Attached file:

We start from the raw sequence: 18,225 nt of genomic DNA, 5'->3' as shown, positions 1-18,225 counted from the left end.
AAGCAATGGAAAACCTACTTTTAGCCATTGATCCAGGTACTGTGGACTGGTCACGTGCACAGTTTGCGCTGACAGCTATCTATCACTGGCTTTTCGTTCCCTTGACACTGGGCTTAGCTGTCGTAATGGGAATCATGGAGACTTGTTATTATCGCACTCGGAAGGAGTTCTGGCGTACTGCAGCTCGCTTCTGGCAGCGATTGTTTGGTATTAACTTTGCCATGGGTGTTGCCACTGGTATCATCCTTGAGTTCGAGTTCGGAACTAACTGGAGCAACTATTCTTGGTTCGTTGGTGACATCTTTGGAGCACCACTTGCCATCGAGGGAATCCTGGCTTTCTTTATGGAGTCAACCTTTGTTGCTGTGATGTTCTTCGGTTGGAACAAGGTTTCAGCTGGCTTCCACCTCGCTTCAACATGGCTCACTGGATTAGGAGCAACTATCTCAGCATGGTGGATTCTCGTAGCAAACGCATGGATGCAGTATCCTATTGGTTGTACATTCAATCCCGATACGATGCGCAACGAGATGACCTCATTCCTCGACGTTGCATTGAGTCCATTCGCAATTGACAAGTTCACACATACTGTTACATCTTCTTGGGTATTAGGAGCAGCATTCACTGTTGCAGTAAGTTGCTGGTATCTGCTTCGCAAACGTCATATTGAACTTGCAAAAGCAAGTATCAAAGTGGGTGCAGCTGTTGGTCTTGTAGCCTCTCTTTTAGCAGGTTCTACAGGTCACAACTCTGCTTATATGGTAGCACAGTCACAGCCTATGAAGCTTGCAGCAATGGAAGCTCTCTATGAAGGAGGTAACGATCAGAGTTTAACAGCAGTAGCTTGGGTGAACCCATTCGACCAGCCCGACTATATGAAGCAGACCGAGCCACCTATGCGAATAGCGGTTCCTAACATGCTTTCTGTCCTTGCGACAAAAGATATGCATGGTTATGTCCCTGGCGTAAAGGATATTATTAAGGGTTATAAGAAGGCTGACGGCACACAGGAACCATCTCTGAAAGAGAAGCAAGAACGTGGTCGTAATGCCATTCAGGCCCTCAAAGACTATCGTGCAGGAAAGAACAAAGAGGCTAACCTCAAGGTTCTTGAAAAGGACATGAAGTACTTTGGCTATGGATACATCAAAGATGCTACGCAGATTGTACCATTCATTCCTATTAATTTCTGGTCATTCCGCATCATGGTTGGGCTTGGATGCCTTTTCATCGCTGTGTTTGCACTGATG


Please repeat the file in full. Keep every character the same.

We start from the raw sequence: 18,225 nt of genomic DNA, 5'->3' as shown, positions 1-18,225 counted from the left end.
AAGCAATGGAAAACCTACTTTTAGCCATTGATCCAGGTACTGTGGACTGGTCACGTGCACAGTTTGCGCTGACAGCTATCTATCACTGGCTTTTCGTTCCCTTGACACTGGGCTTAGCTGTCGTAATGGGAATCATGGAGACTTGTTATTATCGCACTCGGAAGGAGTTCTGGCGTACTGCAGCTCGCTTCTGGCAGCGATTGTTTGGTATTAACTTTGCCATGGGTGTTGCCACTGGTATCATCCTTGAGTTCGAGTTCGGAACTAACTGGAGCAACTATTCTTGGTTCGTTGGTGACATCTTTGGAGCACCACTTGCCATCGAGGGAATCCTGGCTTTCTTTATGGAGTCAACCTTTGTTGCTGTGATGTTCTTCGGTTGGAACAAGGTTTCAGCTGGCTTCCACCTCGCTTCAACATGGCTCACTGGATTAGGAGCAACTATCTCAGCATGGTGGATTCTCGTAGCAAACGCATGGATGCAGTATCCTATTGGTTGTACATTCAATCCCGATACGATGCGCAACGAGATGACCTCATTCCTCGACGTTGCATTGAGTCCATTCGCAATTGACAAGTTCACACATACTGTTACATCTTCTTGGGTATTAGGAGCAGCATTCACTGTTGCAGTAAGTTGCTGGTATCTGCTTCGCAAACGTCATATTGAACTTGCAAAAGCAAGTATCAAAGTGGGTGCAGCTGTTGGTCTTGTAGCCTCTCTTTTAGCAGGTTCTACAGGTCACAACTCTGCTTATATGGTAGCACAGTCACAGCCTATGAAGCTTGCAGCAATGGAAGCTCTCTATGAAGGAGGTAACGATCAGAGTTTAACAGCAGTAGCTTGGGTGAACCCATTCGACCAGCCCGACTATATGAAGCAGACCGAGCCACCTATGCGAATAGCGGTTCCTAACATGCTTTCTGTCCTTGCGACAAAAGATATGCATGGTTATGTCCCTGGCGTAAAGGATATTATTAAGGGTTATAAGAAGGCTGACGGCACACAGGAACCATCTCTGAAAGAGAAGCAAGAACGTGGTCGTAATGCCATTCAGGCCCTCAAAGACTATCGTGCAGGAAAGAACAAAGAGGCTAACCTCAAGGTTCTTGAAAAGGACATGAAGTACTTTGGCTATGGATACATCAAAGATGCTACGCAGATTGTACCATTCATTCCTATTAATTTCTGGTCATTCCGCATCATGGTTGGGCTTGGATGCCTTTTCATCGCTGTGTTTGCACTGATG